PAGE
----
Man sees multiple I-70 'suicide curve' crashes

Posted at 10:04 PM, May 12, 2016
and last updated 2016-05-12 23:28:31-04

Two crashes caught on camera this week are bringing attention to the dangers of an area of I-70 known as "suicide curve."

Both accidents happened on Sunday during rainy weather, one involving a tractor-trailer that overturned and another involving a car that slammed into a wall.

The area known as "suicide curve" has sharp turns going both east and westbound on I-70, and is located near the Strawberry Hill district and Kansas River.

Leo Eilts is the man who caught the accidents on camera. He has lived in KCK for 10 years and says he sees about half a dozen crashes a year from his home in the Strawberry Hill district.

"It's like the Indianapolis 500, except with bigger cars," he explained.

Using a camera set up in his office, Eilts has captured multiple crashes over the last year.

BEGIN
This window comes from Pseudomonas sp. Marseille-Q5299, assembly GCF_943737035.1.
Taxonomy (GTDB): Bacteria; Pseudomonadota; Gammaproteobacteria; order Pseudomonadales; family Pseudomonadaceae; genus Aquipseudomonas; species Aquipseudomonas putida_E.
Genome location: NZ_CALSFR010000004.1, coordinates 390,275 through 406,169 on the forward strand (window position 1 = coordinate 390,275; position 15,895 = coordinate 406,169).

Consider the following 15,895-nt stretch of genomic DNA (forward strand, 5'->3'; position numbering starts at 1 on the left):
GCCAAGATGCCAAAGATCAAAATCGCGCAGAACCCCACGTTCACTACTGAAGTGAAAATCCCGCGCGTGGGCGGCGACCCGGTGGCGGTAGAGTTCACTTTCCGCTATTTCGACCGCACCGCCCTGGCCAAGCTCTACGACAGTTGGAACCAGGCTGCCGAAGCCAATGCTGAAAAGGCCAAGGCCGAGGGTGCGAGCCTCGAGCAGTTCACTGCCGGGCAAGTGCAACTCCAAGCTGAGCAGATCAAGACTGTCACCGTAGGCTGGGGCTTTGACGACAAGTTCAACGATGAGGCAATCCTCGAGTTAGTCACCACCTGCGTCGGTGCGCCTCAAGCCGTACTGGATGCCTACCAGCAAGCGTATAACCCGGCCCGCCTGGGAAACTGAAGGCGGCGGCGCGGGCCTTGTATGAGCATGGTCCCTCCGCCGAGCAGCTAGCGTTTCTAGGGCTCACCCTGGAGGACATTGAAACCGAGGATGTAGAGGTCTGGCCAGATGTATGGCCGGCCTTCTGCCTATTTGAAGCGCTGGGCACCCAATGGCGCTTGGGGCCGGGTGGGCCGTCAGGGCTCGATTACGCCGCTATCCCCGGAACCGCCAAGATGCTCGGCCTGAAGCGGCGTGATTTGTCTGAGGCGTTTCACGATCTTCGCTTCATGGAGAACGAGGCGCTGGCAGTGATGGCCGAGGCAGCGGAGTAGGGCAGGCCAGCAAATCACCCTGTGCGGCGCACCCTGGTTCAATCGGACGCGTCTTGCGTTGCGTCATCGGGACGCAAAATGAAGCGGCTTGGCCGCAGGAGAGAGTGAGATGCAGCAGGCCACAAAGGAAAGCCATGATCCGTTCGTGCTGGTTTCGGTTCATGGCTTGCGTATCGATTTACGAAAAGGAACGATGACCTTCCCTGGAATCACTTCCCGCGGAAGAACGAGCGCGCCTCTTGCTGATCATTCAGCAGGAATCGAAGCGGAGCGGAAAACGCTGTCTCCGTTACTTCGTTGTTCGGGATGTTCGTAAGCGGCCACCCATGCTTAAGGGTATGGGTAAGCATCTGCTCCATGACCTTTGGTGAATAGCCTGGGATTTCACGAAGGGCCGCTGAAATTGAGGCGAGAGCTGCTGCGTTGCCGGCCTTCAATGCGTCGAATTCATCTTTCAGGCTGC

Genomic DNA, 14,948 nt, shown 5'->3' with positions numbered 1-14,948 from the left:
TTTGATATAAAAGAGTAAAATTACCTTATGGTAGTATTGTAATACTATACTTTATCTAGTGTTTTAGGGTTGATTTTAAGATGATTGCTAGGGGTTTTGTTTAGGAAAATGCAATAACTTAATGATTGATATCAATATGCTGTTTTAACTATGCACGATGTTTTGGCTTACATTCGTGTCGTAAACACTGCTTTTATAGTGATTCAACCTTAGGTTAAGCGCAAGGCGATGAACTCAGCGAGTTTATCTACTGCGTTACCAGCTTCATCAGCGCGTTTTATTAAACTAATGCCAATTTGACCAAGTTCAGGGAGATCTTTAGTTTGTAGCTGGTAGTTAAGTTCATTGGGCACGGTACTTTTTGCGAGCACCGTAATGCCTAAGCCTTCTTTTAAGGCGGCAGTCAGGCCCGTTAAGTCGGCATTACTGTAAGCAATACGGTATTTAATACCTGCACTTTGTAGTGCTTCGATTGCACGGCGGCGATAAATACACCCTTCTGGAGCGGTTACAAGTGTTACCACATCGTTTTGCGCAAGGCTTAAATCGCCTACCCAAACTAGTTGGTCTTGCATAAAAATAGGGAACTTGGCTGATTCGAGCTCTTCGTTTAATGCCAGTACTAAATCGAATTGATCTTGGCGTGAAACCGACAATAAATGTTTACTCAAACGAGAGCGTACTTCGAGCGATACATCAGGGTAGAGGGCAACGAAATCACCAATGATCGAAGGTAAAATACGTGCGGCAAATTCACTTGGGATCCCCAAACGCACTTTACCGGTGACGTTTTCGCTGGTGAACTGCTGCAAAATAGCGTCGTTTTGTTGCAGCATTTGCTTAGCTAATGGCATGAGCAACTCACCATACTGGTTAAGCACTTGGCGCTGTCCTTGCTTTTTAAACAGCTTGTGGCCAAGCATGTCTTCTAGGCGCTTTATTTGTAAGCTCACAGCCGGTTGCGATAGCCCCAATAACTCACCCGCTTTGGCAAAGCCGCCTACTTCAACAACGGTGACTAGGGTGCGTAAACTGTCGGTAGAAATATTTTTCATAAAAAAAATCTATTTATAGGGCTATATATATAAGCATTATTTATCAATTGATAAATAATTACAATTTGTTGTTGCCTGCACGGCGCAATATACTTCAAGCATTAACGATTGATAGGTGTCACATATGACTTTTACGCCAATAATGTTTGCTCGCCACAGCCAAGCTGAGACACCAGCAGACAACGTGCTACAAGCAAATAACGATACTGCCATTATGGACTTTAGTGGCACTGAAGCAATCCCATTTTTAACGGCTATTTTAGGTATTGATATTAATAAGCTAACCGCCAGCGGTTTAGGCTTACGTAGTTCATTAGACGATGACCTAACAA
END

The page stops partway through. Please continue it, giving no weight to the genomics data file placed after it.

One from January shows a white car going fast into the curve, slamming into a wall, and then rolling over multiple times.

John Rebeck, who lives near Eilts, said drivers need to slow down.

"People are just traveling too fast for the conditions," he said. "They're supposed to be doing 35 and they're probably doing 45 or 50."

Eilts also said "suicide curve" presents challenges for emergency crews responding to accidents. Due to a lack of exits and accessibility on the interstate, emergency crews have to drive the opposite way to get to the scene of an accident. Eilts said the issue can add five to 10 minutes to an emergency response.

"Just because you have to go over there and come back, that could be the difference between life or death," Eilts explained.

Ever since he started capturing the accidents on camera, Eilts said he has been writing letters and sending the clips to the Kansas Department of Transportation. He has yet to hear back on the problems, but he hopes renovations happen soon.

In the meantime, he said drivers should take far more caution when driving around "suicide curve."

"People need to be retrained I guess," he said. "There needs to be more awareness, more signs, and more warnings."

Multiple calls to KDOT were not returned.



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